Fair is Fair

20 Oct

I find there can be peer pressure even when riding bikes.

When riding in a group, you have individuals riding a multitude of ways.

You might have a rider pass the group of riders on a hill in the other lane where they can’t see (as far as I can tell) whether a car is coming up on the other side of the hill.  Seriously – I ‘m not kidding.

There are crazy drivers, there are crazy cyclists too.  Crazy is just, well, crazy.

More commonly, you have some riders who stop at stop signs, and some who don’t.

I’m not talking about a put your foot down and stop (unless the situation calls for it, say at a red light or a two way stop with traffic); I’m referring to a quick stop and then go, such as at a four way stop.

At a two way stop where the opposing traffic has the right of way and there is traffic I will stop and then go when traffic allows.  Not everyone stops in that situation, I find that surprising.

I guess I am a naive group rider.  I have been riding consistently for 20 years and 99% of that time has been by myself or with Mark,

I know how to ride in groups in that I ride predictably, hold my line, take pulls, etc.  What I don’t know how to do is ride in “group think”.  I have enjoyed my recent rides with a group, nice people, and it is fun to mix our rides up.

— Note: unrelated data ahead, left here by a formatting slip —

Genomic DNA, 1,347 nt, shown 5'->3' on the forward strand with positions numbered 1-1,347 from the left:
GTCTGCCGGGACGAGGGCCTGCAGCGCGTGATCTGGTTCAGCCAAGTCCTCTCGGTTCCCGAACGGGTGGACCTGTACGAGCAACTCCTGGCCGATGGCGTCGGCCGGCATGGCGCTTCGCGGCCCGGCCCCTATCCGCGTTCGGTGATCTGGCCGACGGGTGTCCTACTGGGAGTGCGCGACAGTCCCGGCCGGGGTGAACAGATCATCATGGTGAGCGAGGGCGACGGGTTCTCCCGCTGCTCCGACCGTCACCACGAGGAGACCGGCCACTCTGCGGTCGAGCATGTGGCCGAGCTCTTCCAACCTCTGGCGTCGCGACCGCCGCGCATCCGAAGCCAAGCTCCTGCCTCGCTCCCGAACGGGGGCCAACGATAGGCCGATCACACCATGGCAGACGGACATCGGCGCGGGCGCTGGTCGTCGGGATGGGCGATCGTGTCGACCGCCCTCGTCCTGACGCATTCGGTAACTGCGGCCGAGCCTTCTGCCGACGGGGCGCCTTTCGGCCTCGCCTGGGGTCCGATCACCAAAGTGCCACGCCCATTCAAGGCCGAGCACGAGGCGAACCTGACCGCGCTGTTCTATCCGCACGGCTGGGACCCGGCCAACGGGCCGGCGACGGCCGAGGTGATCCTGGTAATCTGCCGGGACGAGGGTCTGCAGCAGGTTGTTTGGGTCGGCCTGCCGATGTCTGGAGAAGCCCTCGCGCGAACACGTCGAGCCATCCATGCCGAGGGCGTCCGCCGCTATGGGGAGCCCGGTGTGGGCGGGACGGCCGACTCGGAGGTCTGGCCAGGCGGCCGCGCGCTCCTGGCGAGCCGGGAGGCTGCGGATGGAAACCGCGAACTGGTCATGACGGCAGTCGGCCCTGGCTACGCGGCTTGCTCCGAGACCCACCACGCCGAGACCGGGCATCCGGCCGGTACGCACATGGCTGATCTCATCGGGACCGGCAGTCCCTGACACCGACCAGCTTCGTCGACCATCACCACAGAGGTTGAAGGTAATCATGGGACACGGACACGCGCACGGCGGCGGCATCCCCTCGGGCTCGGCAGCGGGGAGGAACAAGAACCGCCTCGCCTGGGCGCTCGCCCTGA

The dilemma is how to ride according to my own rules of the road, yet still ride as part of the group.

I have not always adhered so strictly to the laws of the road regarding stop signs.  However, about three years ago I decided if I expected drivers to follow the law regarding me as a cyclist, to be fair, I had to adhere to the law too.

Moreover, I read an article by a longtime cyclist and editor with Bicycling Magazine where he talked about riding as an ambassador of cycling.  It clicked for me and became my philosophy as a bike rider on the street.  I look at every driver as a potential foe or friend (I’ll take neutral party).

Is my behavior on the bike going to give him/her a favorable opinion of cyclists or a negative one.  That opinion will carry over to some degree to the next cyclist they encounter.   I have a responsibility to my fellow cyclists to make sure their experience isn’t worsened because of something I did or did not do.

A result of that change in attitude/behavior has been that drivers on the whole are more courteous and respectful. Sure, there are still the a….. but they are the exception.  All in all, my time on the road is less frustrating and most importantly, safer, when I follow the law and ride as a goodwill ambassador on a bike.  It is worth what it costs me in time, energy, speed.

I believe in being fair, the world isn’t fair, but I believe we should treat each other fairly.  I am learning to claim my legal right on the road and to stay away from the “white line of death”.  I have a right to be on the road, and I expect drivers to honor that.  I recognize that they may not, but all I can do is to do everything in my power to protect my own safety.  Part of that is to follow the laws of the road.  The same laws that I expect drivers to follow – fair is fair.

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